Changes to self-isolation periods
In recent weeks, the Government published new guidance, changing the rules on self-isolation after a positive test.
The self-isolation period for people who test positive for Covid-19 is being cut to five full days in England. From 17 January 2022, people will be able to leave isolation after negative lateral flow tests on days five and six.
The guidance states that people who receive negative lateral flow test results on day 5 and day 6 of their self-isolation period, with the tests taken 24 hours apart, will not have to isolate for the full 10 days.
Those who leave self-isolation on or after day 6 are still strongly advised to limit close contact with others in crowded or poorly ventilated spaces, work from home and minimise contact with those who are at higher risk.
From Tuesday 11 January 2022, people in England who receive a positive lateral flow test result will not be required to confirm their result with a follow-up PCR test.
Under the new guidance, anyone who receives a positive lateral flow test should report their result on gov.uk and must self-isolate immediately.
A number of industries across England are reporting staff shortages due to Covid related absences.
During December 2021, it was reported that Ministers were told to expect mass staff absences and shortages due to the rising number of cases. It was reported that a number of rail companies had been forced to cancel services and Royal Mail said it was experiencing high staff absences.
A number of schools have recently warned that teacher shortages could lead to schools closing and more pupils learning online. The Education Secretary recently advised schools to start preparing for shortages by merging classes into larger groups and considering flexible teaching options.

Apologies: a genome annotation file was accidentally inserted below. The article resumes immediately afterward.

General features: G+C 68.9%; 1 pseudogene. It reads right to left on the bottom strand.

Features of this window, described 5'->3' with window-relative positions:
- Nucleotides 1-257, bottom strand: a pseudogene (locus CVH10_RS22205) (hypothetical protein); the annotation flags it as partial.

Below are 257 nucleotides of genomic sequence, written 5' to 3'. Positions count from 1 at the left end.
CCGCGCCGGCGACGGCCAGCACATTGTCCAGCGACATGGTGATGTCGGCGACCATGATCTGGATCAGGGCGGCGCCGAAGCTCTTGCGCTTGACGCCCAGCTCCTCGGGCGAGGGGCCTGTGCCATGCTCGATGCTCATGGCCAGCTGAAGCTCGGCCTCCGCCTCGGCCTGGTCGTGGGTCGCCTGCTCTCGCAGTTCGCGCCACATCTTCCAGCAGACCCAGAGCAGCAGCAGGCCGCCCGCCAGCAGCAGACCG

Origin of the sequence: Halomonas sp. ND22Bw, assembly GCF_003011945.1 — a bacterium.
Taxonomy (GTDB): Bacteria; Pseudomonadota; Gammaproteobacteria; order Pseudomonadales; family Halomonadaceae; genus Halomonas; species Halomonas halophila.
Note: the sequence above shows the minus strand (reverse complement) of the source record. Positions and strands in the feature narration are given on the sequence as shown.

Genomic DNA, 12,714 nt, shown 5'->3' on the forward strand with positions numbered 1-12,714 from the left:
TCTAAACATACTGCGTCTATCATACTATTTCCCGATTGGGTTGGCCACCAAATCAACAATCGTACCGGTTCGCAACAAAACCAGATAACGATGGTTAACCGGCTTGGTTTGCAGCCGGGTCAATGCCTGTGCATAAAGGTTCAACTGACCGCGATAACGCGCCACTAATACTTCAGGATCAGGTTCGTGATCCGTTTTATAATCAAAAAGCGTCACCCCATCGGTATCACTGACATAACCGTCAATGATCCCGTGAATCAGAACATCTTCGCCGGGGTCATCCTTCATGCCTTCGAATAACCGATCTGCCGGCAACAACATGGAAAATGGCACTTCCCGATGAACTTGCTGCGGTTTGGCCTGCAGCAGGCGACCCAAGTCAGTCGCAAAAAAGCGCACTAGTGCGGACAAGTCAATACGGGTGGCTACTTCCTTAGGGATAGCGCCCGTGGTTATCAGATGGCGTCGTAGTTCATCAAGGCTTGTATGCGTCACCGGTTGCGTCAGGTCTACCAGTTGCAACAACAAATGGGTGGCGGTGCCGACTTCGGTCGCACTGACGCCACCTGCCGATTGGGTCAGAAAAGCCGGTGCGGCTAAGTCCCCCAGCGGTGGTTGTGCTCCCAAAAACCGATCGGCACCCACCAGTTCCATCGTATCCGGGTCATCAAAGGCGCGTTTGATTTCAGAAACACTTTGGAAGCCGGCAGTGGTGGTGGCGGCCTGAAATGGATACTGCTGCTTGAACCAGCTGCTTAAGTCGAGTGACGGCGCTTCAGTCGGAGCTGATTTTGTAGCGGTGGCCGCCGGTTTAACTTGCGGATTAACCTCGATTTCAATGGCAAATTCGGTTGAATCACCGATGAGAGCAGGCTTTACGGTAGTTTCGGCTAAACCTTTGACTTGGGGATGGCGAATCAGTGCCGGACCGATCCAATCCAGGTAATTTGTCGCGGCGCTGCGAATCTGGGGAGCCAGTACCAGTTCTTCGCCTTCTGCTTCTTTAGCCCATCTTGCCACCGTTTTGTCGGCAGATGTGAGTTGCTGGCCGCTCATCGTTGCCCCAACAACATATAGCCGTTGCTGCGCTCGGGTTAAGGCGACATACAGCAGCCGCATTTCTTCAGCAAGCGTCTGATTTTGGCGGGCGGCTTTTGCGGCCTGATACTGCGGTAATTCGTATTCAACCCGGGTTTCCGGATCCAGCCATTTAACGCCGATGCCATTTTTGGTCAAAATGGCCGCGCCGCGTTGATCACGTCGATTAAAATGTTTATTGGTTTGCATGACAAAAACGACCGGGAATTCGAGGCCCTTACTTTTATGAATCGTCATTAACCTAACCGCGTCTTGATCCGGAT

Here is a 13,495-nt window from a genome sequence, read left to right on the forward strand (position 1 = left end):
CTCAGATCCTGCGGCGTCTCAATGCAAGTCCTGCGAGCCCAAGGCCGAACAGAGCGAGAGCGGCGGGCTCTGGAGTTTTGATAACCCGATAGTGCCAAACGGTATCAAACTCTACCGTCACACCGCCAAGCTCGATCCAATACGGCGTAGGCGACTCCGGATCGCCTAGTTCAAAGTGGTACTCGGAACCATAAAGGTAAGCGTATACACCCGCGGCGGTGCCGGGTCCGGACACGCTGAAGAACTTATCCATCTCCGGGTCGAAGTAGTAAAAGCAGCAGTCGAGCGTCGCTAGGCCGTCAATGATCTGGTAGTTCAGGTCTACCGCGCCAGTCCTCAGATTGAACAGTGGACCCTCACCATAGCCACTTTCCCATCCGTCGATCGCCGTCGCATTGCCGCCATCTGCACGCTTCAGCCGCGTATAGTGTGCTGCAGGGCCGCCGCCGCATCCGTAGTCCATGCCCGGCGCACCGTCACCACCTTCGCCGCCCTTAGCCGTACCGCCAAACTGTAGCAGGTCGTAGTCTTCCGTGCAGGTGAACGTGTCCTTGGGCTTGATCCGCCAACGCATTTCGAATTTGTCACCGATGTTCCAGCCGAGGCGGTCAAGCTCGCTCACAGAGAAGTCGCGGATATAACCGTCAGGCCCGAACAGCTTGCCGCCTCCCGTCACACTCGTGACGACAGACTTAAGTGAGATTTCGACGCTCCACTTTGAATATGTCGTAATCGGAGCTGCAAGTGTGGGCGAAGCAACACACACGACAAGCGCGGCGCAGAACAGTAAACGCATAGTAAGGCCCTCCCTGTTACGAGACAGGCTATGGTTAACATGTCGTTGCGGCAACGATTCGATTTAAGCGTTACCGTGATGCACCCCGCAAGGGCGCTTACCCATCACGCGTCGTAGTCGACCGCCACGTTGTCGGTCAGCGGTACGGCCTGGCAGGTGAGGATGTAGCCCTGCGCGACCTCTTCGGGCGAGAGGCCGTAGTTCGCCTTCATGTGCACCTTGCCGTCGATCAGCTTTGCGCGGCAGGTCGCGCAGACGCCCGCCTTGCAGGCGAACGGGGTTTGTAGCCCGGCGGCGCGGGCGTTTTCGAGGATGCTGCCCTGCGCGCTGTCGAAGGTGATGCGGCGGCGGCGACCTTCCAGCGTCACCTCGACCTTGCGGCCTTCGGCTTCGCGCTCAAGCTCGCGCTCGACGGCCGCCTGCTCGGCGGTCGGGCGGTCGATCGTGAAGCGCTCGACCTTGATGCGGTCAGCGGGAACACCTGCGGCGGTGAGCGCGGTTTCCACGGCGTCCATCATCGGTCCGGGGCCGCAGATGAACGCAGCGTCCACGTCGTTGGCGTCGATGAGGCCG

Covid related staff absences have also been reported at hospitals in England, with the number of workers off sick trebling since the beginning of December. It is reported that this is the highest number of Covid related absences since the vaccine rollout. The Armed Forces have now sent 200 personnel to support NHS hospitals across London.
The Care sector has also warned that it is in crisis due to staffing shortages.
Testing for critical workers
From 10 January 2022, key workers will be told to take a lateral flow test every day that they are working.
The Government will provide lateral flow tests to these industries directly and will assist with organising the logistics.
It says that the aim of this is to ensure infections are caught as early as possible to minimise spreading the virus to colleagues which have resulted in staff shortages across the country.
The Government has said that critical workers are those who work in essential services, cannot work from home and are at risk of infecting each other. This will include those who work in critical national infrastructure, national security, transport, and food distribution and processing. The Government will contact the relevant organisations directly.
The Government has now eased the rules on testing for people travelling to England who are fully vaccinated.
From 7 January 2022, fully vaccinated people travelling to England will no longer have to take a test 2 days before they travel. They will still have to take a test on arrival, but will no longer have to self-isolate while awaiting the result.
From 9 January 2022, rather than taking a PCR test on day 2 of arrival into England, they can now take a lateral flow test. This test must be bought from a private test provider, however, and the free NHS tests are not allowed to be used.
Those who are unvaccinated will still need to continue to take a pre-departure test, PCR tests on day 2 and day 8 and self-isolate for 10 days when travelling to England.
How can Nelsons help?
Charlotte Dowdy is a Trainee Solicitor at Nelsons.
For advice on or further information in relation to the subjects discussed in this article, please contact Charlotte or a member of our expert Employment Law team in Derby, Leicester or Nottingham on 0800 024 1976 or via our online form.Contact us